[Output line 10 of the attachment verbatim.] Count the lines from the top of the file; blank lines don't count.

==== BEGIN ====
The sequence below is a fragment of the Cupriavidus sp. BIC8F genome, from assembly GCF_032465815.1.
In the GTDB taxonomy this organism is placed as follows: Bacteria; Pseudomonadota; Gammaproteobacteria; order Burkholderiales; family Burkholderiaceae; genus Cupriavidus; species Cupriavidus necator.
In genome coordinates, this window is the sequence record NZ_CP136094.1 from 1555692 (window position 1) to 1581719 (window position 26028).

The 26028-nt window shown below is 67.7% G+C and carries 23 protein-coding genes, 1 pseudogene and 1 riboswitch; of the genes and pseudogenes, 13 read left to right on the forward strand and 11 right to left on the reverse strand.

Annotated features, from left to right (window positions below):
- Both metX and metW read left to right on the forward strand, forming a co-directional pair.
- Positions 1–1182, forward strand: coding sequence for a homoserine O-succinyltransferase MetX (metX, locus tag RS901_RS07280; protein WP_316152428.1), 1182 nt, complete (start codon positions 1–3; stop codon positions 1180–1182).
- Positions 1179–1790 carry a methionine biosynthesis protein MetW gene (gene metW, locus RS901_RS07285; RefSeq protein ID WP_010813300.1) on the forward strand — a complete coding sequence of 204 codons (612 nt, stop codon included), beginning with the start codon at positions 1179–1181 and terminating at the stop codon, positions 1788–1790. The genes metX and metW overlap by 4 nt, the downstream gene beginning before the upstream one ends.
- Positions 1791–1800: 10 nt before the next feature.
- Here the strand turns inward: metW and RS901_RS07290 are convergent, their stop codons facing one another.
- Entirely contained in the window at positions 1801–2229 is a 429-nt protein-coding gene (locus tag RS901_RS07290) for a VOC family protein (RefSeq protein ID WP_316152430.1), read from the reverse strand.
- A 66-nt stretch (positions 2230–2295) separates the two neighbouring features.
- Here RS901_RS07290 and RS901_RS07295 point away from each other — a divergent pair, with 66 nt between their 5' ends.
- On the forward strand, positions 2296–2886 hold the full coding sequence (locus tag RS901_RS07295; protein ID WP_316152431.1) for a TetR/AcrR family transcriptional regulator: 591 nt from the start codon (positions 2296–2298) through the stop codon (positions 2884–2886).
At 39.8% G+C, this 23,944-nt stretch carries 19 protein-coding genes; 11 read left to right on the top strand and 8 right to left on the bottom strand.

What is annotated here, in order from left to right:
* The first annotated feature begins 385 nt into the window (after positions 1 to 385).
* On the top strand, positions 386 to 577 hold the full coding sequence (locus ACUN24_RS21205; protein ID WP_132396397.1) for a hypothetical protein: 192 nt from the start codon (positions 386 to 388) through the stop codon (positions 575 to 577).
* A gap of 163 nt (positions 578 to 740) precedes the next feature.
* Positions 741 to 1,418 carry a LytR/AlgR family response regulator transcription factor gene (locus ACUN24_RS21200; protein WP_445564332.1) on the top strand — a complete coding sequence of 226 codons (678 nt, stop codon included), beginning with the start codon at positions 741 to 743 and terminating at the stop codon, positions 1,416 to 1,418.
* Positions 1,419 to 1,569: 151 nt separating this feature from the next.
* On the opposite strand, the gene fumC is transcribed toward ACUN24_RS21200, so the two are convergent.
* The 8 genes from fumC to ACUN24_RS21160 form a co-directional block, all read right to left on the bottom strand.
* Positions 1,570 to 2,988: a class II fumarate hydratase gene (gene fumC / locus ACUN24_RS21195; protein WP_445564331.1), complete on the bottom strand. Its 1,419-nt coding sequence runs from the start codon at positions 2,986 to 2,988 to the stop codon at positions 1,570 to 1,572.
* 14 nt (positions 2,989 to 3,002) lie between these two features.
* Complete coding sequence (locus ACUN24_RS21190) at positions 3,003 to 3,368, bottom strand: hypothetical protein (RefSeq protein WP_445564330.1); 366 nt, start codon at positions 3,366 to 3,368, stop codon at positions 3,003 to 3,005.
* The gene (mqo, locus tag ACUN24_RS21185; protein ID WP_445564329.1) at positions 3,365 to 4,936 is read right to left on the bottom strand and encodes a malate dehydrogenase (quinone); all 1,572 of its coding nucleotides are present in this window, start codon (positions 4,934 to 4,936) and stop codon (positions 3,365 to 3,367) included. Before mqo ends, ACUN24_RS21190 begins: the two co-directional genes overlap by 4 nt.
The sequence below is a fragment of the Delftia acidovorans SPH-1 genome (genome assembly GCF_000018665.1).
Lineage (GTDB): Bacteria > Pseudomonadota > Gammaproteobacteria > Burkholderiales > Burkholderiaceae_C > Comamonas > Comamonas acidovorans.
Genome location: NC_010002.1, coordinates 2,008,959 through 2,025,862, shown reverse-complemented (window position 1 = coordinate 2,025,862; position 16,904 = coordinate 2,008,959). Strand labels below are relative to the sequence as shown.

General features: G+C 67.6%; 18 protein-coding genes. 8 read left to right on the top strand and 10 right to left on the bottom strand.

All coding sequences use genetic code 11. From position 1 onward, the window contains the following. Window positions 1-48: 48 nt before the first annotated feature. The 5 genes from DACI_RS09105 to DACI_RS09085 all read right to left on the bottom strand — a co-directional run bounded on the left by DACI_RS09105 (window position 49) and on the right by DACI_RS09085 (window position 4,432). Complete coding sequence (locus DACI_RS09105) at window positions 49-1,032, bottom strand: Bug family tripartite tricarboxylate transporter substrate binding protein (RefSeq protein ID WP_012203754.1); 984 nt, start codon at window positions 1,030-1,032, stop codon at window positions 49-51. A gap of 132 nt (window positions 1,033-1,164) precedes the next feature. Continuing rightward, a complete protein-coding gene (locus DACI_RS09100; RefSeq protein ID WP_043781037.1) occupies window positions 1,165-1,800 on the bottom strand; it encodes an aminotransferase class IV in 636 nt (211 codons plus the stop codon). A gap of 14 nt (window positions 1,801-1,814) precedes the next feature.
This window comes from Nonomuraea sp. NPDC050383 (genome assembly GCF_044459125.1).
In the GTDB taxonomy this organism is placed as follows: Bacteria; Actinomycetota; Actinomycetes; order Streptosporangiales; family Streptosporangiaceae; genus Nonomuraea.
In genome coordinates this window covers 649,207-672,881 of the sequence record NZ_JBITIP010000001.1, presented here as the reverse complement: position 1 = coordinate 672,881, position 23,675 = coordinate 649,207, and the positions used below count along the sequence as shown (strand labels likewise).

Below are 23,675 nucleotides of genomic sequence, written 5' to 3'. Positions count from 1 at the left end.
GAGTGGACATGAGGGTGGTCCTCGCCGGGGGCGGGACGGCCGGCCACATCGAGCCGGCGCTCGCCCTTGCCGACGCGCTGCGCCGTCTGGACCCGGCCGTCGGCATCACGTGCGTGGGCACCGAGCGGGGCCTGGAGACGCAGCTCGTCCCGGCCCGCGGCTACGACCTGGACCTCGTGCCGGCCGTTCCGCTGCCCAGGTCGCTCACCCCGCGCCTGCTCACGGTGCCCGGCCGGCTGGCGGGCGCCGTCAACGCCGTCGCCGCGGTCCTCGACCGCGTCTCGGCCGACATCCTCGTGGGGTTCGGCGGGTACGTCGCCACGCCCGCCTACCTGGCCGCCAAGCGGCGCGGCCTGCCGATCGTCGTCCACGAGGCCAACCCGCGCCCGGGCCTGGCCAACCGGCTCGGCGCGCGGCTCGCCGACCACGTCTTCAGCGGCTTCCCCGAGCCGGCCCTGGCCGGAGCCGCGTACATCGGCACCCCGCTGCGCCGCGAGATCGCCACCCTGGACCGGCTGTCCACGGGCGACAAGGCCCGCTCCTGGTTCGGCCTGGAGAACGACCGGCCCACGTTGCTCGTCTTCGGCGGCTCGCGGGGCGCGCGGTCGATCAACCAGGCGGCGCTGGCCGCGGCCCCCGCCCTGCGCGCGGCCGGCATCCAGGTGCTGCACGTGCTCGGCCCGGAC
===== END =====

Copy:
- Here the strand turns inward: metW and RS901_RS07290 are convergent, their stop codons facing one another.